The statutes of Connecticut contain quite elaborate provisions regulating ecclesiastical societies and the incorporation of churches. Many of those still in force were originally passed when the Congregational denomination was practically the State religion, and its various ecclesiastical societies had power to lay taxes for their support. Originally such a society was distinct from the church, constituting a separate organization. Individuals might be legal members of the society and not members of the church. This condition still remains in many communities, although, as before stated, one may escape liability of taxation by withdrawing from the society. It would be legally possible for an ecclesiastical society to be incorporated under these laws for the purpose of maintaining a church in communion with the Catholic Church. In early times before statutes were enacted for the organization and government of these societies, the several towns had the functions of ecclesiastical societies.
In recent years special statutory provisions have been made for the government of other denominations. Prior to 1866, when a law was passed having special reference to the Catholic Church, the title to most of its property was vested in the bishop and his successors. In that year an act was passed by the legislature providing for the organization of a corporation in connexion with any Catholic church or congregation. Such corporation consists of the bishop and vicar-general of the diocese, the pastor and two laymen of the congregation. The lay members are appointed annually by the ex-officio or clerical members. Such corporation is empowered to hold all property conveyed to it for the purpose of maintaining religious worship according to the doctrine, discipline, and ritual of the Catholic Church, and for the support of the educational or charitable institutions of that church. A restriction exists to the effect that no one incorporated church or congregation may possess an amount of property, except church buildings, parsonages, school-houses, asylums and cemeteries, the annual income of which exceeds three thousand dollars. Such corporation shall at all times be subject to the general laws and discipline of the Catholic Church, and shall hold and enjoy its franchise solely for the purposes above mentioned. Upon a forfeiture of its franchise or surrender of its charter its property vests in the bishop and his successors, in trust for such congregation. This law has in the main worked with entire satisfaction. Property of various religious orders is usually legally vested in a corporation either specially chartered or organized under the general laws of the State where the mother-house of the community is located.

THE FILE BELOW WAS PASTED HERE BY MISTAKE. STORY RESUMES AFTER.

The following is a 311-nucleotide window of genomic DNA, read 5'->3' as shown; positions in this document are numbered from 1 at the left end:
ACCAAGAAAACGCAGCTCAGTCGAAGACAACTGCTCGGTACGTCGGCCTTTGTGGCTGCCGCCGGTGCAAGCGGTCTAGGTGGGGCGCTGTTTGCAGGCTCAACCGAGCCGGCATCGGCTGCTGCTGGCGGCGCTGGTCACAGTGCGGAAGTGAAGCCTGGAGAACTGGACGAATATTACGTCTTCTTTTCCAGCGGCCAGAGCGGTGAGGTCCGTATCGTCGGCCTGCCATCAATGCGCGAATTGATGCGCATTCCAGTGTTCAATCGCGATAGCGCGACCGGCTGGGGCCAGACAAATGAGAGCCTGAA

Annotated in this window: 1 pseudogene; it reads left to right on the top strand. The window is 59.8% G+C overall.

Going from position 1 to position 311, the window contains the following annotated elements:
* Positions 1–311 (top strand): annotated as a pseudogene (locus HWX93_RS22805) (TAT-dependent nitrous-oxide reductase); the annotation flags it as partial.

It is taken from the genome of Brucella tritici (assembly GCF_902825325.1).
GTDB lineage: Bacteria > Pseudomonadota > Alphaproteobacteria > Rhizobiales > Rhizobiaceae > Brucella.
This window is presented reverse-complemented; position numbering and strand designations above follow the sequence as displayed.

In the general statute providing for exemption from taxation are included buildings exclusively occupied as colleges, academies, churches, public school-houses, or infirmaries, and parsonages of any ecclesiastical society to the value of five thousand dollars, while used solely as such. So also are buildings belonging to and used exclusively for scientific, literary, benevolent or ecclesiastical societies. Clergymen are not exempt under the law from liability to perform jury duty or rendering military service. They are, however, rarely if ever found in a jury panel, for the reason that it is not customary to place their names on the lists from which jurors are drawn.
MARRIAGE AND DIVORCE